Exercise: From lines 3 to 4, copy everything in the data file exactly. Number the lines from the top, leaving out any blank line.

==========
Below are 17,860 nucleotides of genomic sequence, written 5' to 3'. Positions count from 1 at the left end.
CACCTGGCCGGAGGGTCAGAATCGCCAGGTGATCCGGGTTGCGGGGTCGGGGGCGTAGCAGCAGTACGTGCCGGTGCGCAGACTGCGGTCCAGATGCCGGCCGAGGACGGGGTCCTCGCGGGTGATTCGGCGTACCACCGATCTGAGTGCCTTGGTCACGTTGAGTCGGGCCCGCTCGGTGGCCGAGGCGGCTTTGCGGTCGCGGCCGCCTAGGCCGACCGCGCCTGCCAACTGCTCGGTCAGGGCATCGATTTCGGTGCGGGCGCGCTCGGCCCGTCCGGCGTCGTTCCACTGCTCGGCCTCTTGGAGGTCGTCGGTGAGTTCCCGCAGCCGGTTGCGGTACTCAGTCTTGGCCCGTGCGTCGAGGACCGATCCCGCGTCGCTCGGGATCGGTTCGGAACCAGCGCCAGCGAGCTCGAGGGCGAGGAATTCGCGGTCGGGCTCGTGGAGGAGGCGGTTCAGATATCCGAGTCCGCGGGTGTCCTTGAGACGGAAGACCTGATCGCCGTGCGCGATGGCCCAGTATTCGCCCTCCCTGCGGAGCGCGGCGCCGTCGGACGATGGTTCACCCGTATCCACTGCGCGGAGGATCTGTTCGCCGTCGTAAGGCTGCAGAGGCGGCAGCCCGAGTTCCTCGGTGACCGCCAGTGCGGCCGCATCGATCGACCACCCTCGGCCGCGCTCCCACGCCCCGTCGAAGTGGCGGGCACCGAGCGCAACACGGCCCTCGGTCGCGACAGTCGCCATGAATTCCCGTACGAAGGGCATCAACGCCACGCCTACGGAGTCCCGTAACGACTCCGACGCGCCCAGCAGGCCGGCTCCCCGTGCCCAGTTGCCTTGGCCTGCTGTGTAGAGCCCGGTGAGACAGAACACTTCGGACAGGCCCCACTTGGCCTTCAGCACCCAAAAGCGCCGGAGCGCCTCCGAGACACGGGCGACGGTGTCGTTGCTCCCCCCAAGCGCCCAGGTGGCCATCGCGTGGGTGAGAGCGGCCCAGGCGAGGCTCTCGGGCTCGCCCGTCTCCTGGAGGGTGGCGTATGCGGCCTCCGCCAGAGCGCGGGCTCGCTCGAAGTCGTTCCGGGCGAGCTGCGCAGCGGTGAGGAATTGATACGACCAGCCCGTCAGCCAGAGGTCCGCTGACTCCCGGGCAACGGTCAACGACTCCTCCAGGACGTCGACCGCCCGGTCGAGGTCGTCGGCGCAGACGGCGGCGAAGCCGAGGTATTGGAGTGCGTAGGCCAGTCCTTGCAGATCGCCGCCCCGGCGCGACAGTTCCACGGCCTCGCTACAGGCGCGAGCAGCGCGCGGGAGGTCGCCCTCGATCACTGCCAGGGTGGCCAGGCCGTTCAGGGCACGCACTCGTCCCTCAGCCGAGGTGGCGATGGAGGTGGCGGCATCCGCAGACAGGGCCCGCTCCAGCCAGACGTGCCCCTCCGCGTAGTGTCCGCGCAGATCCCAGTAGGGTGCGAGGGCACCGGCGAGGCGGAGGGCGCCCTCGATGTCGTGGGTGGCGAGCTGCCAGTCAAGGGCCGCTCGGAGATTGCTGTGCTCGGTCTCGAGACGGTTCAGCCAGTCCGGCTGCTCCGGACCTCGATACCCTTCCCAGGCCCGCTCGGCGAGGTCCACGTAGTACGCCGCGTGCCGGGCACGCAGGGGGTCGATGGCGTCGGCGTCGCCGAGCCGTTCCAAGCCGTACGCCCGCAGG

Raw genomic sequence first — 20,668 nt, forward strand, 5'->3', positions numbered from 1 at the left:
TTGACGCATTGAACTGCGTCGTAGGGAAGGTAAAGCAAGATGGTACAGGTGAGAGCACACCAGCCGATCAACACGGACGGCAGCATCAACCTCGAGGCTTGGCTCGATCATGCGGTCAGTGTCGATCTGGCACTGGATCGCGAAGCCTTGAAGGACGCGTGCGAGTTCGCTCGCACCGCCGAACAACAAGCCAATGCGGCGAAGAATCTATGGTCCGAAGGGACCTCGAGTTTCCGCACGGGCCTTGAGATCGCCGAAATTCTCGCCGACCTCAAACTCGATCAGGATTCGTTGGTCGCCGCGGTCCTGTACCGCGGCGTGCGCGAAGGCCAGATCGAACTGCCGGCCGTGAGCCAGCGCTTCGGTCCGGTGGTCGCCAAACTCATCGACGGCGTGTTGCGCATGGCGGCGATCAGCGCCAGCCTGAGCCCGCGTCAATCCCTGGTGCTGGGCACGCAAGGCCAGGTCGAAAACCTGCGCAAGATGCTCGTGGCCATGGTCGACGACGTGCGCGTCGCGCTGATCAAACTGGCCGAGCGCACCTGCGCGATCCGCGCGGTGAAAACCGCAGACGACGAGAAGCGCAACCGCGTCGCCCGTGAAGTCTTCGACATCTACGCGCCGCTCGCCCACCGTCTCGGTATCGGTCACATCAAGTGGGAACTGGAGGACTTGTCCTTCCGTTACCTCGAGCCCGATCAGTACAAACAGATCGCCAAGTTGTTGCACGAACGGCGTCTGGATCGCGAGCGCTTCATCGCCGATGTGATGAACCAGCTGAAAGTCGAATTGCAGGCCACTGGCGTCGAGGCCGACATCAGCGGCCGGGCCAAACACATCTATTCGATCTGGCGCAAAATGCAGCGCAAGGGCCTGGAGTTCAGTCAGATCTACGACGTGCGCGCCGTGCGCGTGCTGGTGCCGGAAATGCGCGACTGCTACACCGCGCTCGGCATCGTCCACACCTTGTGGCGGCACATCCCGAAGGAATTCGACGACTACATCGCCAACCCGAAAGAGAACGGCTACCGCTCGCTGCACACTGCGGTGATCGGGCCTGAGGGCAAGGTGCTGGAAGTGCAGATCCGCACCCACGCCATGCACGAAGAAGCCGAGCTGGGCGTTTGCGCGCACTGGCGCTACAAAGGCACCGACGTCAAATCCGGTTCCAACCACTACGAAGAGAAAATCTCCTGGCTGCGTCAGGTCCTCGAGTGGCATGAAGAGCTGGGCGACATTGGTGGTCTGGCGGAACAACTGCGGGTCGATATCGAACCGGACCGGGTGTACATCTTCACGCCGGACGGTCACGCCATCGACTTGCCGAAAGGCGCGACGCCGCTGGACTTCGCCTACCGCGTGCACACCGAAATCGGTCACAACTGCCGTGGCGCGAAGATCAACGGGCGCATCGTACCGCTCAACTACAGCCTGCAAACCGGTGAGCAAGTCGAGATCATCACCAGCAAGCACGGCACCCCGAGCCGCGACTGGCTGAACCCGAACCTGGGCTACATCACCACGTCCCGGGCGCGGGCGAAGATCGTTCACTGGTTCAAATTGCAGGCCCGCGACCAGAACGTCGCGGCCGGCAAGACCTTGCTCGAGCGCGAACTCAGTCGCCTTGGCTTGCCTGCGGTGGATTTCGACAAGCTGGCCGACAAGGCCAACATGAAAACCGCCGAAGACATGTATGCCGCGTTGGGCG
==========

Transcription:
Raw genomic sequence first — 20,668 nt, forward strand, 5'->3', positions numbered from 1 at the left:
TTGACGCATTGAACTGCGTCGTAGGGAAGGTAAAGCAAGATGGTACAGGTGAGAGCACACCAGCCGATCAACACGGACGGCAGCATCAACCTCGAGGCTTGGCTCGATCATGCGGTCAGTGTCGATCTGGCACTGGATCGCGAAGCCTTGAAGGACGCGTGCGAGTTCGCTCGCACCGCCGAACAACAAGCCAATGCGGCGAAGAATCTATGGTCCGAAGGGACCTCGAGTTTCCGCACGGGCCTTGAGATCGCCGAAATTCTCGCCGACCTCAAACTCGATCAGGATTCGTTGGTCGCCGCGGTCCTGTACCGCGGCGTGCGCGAAGGCCAGATCGAACTGCCGGCCGTGAGCCAGCGCTTCGGTCCGGTGGTCGCCAAACTCATCGACGGCGTGTTGCGCATGGCGGCGATCAGCGCCAGCCTGAGCCCGCGTCAATCCCTGGTGCTGGGCACGCAAGGCCAGGTCGAAAACCTGCGCAAGATGCTCGTGGCCATGGTCGACGACGTGCGCGTCGCGCTGATCAAACTGGCCGAGCGCACCTGCGCGATCCGCGCGGTGAAAACCGCAGACGACGAGAAGCGCAACCGCGTCGCCCGTGAAGTCTTCGACATCTACGCGCCGCTCGCCCACCGTCTCGGTATCGGTCACATCAAGTGGGAACTGGAGGACTTGTCCTTCCGTTACCTCGAGCCCGATCAGTACAAACAGATCGCCAAGTTGTTGCACGAACGGCGTCTGGATCGCGAGCGCTTCATCGCCGATGTGATGAACCAGCTGAAAGTCGAATTGCAGGCCACTGGCGTCGAGGCCGACATCAGCGGCCGGGCCAAACACATCTATTCGATCTGGCGCAAAATGCAGCGCAAGGGCCTGGAGTTCAGTCAGATCTACGACGTGCGCGCCGTGCGCGTGCTGGTGCCGGAAATGCGCGACTGCTACACCGCGCTCGGCATCGTCCACACCTTGTGGCGGCACATCCCGAAGGAATTCGACGACTACATCGCCAACCCGAAAGAGAACGGCTACCGCTCGCTGCACACTGCGGTGATCGGGCCTGAGGGCAAGGTGCTGGAAGTGCAGATCCGCACCCACGCCATGCACGAAGAAGCCGAGCTGGGCGTTTGCGCGCACTGGCGCTACAAAGGCACCGACGTCAAATCCGGTTCCAACCACTACGAAGAGAAAATCTCCTGGCTGCGTCAGGTCCTCGAGTGGCATGAAGAGCTGGGCGACATTGGTGGTCTGGCGGAACAACTGCGGGTCGATATCGAACCGGACCGGGTGTACATCTTCACGCCGGACGGTCACGCCATCGACTTGCCGAAAGGCGCGACGCCGCTGGACTTCGCCTACCGCGTGCACACCGAAATCGGTCACAACTGCCGTGGCGCGAAGATCAACGGGCGCATCGTACCGCTCAACTACAGCCTGCAAACCGGTGAGCAAGTCGAGATCATCACCAGCAAGCACGGCACCCCGAGCCGCGACTGGCTGAACCCGAACCTGGGCTACATCACCACGTCCCGGGCGCGGGCGAAGATCGTTCACTGGTTCAAATTGCAGGCCCGCGACCAGAACGTCGCGGCCGGCAAGACCTTGCTCGAGCGCGAACTCAGTCGCCTTGGCTTGCCTGCGGTGGATTTCGACAAGCTGGCCGACAAGGCCAACATGAAAACCGCCGAAGACATGTATGCCGCGTTGGGCG